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Coronary heart disease is the leading cause of sudden cardiac arrest!

Cardiac arrest occurs in situations when the circulation of blood stops being normal due to the failure of the heart to contract effectively. Cardiac arrest is known under other names as well such as cardiopulmonary arrest and circulatory arrest. It is not uncommon for the doctors and other medical staff to refer to this condition as unexpected cardiac arrest or sudden cardiac arrest or simply SCA.
Heart attack is not the same thing as a cardiac arrest and people should not mix these two conditions. However, it is not uncommon for the cardiac arrest to be actually caused by a heart attack. Cardiac arrest occurs when not enough oxygen is being pumped by the heart. A lack of oxygen in the brain leads to loss of consciousness and that is followed by abnormal or absent breathing. An emergency treatment within the first few minutes is essential in order for brain injury and even death to be prevented. However, it is easily reversed and treated if the emergency treatment is applied instantly. CPR and defibrillators are considered to be the emergency treatment.

Leading causes of sudden cardiac arrest

There are lots of causes which lead to sudden cardiac arrest but in almost all cases that cause is coronary heart disease. Apart from it, there are even some non-cardiac conditions which are known to drastically increase the risk of sudden cardiac arrest.
According to the data, coronary heart disease is the cause of sudden cardiac arrest in almost 70% of all cases. When adults are considered, ischemic heart disease is the leading cause of the actual arrest. In these situations more than one third of all people show signs of recent myocardial infarction at autopsy.
Apart from coronary heart disease, there are other cardiac abnormalities which contribute to the increase of risk of sudden cardiac arrest like cardiomyopathy, cardiac rhythm disturbances, hypertensive heart disease and congestive heart failure.
Non-cardiac causes exist as well. The experts claim that sudden cardiac arrest is not related to heart problems in approximately 35% of cases. Some of the most commonly seen non-cardiac causes include trauma, non-trauma related bleeding like gastrointestinal bleeding, aortic rupture and intracranial hemorrhage, overdose, drowning and pulmonary embolism.
Coronary heart disease and sudden cardiac arrest share a lot of risk factors such as smoking, lack of physical exercise, obesity, diabetes and family history. Certain risk factors cannot be influenced while other can.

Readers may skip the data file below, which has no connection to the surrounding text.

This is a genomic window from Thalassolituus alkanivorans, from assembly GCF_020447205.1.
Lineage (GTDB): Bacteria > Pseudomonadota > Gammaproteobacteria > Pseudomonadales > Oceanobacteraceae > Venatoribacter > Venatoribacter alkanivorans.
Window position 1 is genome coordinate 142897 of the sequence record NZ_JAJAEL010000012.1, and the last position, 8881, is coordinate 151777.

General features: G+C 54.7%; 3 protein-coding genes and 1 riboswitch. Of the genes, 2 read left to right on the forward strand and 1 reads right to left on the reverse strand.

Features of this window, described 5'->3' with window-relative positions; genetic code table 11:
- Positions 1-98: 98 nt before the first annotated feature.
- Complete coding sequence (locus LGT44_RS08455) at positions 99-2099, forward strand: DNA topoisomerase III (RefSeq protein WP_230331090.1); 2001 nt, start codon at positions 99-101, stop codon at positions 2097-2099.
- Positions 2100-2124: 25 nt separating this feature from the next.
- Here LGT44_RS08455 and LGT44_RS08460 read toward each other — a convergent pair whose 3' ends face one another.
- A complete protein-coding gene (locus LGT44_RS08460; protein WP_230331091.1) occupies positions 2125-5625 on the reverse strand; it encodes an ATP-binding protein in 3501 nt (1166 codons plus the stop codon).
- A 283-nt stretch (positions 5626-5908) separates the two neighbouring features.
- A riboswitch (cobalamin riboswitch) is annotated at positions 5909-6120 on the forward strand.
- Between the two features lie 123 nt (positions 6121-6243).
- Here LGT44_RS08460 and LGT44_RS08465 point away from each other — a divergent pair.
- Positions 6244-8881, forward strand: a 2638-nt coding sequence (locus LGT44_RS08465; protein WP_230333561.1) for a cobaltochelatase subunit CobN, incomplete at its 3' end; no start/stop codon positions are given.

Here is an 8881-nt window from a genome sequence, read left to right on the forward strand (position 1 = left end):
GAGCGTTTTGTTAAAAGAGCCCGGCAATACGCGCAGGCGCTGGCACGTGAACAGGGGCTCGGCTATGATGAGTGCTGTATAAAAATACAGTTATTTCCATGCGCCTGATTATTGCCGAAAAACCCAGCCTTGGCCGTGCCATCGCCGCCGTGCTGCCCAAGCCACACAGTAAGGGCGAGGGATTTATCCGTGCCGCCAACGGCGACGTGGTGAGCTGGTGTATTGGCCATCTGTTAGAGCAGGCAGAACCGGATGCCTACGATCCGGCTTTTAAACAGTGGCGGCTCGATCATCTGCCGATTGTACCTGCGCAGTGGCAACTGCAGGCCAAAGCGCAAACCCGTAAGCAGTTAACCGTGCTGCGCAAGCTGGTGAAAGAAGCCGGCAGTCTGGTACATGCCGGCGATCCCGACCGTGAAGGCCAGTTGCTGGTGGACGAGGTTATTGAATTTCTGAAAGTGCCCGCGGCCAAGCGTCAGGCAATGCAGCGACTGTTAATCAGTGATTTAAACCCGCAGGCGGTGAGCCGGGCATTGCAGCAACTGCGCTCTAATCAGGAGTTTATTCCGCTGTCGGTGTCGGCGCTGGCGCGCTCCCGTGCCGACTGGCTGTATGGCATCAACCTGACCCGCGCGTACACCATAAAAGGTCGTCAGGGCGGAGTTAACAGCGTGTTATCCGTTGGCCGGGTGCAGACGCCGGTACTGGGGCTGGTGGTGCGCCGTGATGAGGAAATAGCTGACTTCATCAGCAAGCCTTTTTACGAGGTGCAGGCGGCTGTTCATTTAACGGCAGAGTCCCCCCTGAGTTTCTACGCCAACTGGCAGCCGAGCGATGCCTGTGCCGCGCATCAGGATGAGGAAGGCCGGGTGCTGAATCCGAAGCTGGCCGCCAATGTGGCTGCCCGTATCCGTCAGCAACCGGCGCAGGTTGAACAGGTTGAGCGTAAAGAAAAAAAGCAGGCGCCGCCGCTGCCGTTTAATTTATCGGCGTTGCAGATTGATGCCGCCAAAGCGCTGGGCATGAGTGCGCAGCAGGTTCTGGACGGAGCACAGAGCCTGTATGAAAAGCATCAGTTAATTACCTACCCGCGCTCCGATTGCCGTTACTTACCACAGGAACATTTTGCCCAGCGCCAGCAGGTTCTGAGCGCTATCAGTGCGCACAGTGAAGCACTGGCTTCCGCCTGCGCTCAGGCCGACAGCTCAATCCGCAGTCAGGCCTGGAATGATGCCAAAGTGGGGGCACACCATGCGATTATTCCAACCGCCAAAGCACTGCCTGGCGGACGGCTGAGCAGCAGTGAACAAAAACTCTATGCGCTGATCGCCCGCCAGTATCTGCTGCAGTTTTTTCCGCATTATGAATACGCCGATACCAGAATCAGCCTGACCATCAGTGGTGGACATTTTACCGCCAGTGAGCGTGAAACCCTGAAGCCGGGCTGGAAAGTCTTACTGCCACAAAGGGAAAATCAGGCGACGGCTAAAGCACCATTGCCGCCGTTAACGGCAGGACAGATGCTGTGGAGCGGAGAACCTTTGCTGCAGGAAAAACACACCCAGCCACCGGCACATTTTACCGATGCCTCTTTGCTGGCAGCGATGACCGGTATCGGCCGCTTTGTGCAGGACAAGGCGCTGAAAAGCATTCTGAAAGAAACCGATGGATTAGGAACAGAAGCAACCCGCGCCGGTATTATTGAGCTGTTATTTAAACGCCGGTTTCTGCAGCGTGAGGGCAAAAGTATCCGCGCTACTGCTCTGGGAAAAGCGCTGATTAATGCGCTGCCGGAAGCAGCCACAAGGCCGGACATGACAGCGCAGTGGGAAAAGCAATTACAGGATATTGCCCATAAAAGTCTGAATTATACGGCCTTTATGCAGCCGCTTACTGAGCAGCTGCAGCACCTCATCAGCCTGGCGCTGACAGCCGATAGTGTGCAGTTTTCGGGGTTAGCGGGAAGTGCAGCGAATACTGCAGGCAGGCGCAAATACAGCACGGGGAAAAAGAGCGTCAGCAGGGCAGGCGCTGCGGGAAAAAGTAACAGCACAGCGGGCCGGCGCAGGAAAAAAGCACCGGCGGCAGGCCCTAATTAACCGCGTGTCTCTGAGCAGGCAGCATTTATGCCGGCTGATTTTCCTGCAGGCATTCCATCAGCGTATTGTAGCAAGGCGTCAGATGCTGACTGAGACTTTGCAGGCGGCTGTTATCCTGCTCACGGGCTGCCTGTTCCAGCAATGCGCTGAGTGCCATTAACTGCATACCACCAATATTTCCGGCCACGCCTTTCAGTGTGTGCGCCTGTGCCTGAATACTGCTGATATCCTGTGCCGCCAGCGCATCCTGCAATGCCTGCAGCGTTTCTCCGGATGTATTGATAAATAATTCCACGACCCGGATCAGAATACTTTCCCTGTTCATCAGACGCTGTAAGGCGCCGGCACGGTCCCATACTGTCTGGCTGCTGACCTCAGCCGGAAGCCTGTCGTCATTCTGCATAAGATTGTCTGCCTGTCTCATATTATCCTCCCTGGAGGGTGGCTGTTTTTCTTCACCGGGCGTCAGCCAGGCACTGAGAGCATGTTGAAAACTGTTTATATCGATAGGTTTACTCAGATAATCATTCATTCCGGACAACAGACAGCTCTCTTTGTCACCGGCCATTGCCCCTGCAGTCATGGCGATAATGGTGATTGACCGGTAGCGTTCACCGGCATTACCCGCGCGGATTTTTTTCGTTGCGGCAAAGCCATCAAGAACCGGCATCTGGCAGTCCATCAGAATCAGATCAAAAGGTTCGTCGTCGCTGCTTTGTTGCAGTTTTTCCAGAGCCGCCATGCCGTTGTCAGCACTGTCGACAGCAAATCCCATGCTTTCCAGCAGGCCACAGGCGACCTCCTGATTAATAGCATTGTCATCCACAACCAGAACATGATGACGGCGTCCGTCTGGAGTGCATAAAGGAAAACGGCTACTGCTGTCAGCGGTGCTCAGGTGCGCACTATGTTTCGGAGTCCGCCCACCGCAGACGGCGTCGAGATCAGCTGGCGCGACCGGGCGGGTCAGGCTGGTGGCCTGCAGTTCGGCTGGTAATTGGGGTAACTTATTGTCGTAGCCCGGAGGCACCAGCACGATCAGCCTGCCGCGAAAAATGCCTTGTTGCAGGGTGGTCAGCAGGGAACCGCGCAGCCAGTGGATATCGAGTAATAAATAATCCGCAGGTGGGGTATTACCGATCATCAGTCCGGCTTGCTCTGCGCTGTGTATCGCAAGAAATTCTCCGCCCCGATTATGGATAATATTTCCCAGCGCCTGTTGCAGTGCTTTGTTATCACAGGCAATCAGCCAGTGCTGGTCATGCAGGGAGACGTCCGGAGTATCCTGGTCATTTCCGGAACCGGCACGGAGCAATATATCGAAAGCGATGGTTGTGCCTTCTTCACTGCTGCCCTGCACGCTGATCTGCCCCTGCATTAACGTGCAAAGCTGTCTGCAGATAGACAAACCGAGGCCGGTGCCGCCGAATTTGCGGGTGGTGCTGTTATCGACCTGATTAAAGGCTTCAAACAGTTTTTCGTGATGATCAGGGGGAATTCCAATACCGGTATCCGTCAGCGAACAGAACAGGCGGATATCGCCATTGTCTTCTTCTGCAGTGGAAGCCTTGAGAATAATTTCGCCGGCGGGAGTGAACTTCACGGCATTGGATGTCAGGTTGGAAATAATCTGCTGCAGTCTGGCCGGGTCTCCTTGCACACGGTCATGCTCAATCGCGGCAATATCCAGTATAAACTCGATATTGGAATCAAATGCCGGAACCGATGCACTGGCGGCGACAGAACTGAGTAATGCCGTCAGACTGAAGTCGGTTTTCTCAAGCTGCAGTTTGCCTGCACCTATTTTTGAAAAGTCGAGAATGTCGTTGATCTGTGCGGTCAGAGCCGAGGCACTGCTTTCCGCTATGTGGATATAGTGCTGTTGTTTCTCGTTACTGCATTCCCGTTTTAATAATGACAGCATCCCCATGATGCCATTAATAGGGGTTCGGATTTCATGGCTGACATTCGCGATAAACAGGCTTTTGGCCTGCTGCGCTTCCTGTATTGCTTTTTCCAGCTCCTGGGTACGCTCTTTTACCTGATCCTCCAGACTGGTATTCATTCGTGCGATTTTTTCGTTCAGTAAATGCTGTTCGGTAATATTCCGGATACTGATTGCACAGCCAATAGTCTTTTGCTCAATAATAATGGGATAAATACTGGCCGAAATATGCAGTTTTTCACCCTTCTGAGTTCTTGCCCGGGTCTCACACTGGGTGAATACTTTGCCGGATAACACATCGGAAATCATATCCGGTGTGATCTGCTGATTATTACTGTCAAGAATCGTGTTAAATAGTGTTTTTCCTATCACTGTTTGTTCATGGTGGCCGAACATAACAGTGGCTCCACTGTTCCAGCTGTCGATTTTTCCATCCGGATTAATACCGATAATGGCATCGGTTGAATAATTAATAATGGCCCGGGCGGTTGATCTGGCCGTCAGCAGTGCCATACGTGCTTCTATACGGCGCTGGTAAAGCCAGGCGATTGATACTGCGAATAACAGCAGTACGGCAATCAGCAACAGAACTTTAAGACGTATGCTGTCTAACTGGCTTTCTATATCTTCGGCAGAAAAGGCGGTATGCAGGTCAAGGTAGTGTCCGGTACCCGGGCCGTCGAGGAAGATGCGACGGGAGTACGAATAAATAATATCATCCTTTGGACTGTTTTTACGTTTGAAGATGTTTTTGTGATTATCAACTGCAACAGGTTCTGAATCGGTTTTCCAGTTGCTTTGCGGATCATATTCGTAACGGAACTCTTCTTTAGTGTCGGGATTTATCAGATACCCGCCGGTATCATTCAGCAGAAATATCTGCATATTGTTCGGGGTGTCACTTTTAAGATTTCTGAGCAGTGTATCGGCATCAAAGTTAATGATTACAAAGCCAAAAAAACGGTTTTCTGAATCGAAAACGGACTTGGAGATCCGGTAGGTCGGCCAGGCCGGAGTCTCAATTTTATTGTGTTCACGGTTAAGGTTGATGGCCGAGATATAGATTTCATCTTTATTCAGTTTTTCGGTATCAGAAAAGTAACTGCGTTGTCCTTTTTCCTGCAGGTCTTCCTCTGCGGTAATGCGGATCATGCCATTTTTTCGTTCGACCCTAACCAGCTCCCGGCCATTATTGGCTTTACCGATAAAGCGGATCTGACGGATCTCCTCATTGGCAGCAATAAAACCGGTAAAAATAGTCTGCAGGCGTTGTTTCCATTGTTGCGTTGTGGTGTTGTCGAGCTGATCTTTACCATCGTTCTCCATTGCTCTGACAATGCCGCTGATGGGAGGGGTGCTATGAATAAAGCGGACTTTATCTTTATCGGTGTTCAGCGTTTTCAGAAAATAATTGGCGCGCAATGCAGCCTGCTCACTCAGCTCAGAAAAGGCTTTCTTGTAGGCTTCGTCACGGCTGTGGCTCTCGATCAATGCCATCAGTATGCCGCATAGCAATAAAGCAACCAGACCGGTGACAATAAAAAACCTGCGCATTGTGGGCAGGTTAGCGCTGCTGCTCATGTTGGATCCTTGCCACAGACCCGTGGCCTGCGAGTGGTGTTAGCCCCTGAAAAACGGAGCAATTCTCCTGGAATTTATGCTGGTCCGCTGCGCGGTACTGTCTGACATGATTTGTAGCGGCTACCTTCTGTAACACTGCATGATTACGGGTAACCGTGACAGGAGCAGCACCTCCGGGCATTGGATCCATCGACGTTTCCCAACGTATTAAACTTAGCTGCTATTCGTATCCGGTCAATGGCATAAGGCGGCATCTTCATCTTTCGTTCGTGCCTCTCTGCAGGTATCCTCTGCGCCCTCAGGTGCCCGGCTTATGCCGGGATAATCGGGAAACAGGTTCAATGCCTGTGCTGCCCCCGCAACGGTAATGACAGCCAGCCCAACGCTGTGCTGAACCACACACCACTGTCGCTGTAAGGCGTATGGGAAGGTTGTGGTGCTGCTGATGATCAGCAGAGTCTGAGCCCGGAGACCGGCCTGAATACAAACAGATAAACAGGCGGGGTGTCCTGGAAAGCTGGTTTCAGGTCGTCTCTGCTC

Management of sudden cardiac arrest

In almost all cases of sudden cardiac arrest the doctors treat it with resuscitation.
Cardiopulmonary resuscitation is otherwise known as CPR. This is an essential part of the management of sudden cardiac arrest. It is important that this management begins as soon as the person has suffered from a sudden cardiac arrest. It is also important that there are no interruptions during this management. The doctors claim that the chest compressions are probably the most important part of cardiopulmonary resuscitation. Apart from the chest compressions, tracheal intubation is also important and it proved to increase the survival rates in cases of sudden cardiac arrest.
The doctors have divided the cases of cardiac arrest to shockable and non-shockable. This division is based upon the presence or absence of ventricular fibrillation or pulseless ventricular tachycardia. In case of shockable rhythms the treatment consists of CPR and defibrillation. Since heart attack is the leading cause of cardiac arrest outside of the hospital a person suffering from it is most likely to respond to defibrillation. The use of defibrillators increases the chance of survival drastically.

Prognosis and survival rate of sudden cardiac arrest

According to the doctors, those who suffer a sudden cardiac arrest outside of the hospital have less chance of survival than those who suffer from it inside the hospital. A person with ventricular fibrillation or pulseless ventricular tachycardia has up to 15 times better chances of survival than a person with pulselless electrical activity or asystole.
Due to the fact that mortality is pretty high in cases where cardiac arrest occurs outside of the hospital, certain programs were developed which should ensure the increase of survival rate.
The experts agree that the cause of the sudden cardiac arrest plays the most important role when survival is considered. In case of hypothermia, the chances of survival are high due to fact that cold defends the vital organs from the effects of tissue hypoxia. If toxins are the cause of the arrest, it is pretty important to identify the toxins and provide the proper antidote.
14.6% of those who received resuscitation by ambulance staff survived at least until they reached the hospital. 59% of these do not survive admission and 50% of that number dies within the first 24 hours. 46% of those who survive the admission survive until discharged from hospital. This means that the overall survival rate of cardiac arrest is 6.8%. Almost 90% of these patients go home with either normal brain function or mild neurological disability, 8.5% suffered moderate impairment and 2% of patients ended up with neurological disability. 70% of those who leave the hospital live at least for another 4 years.

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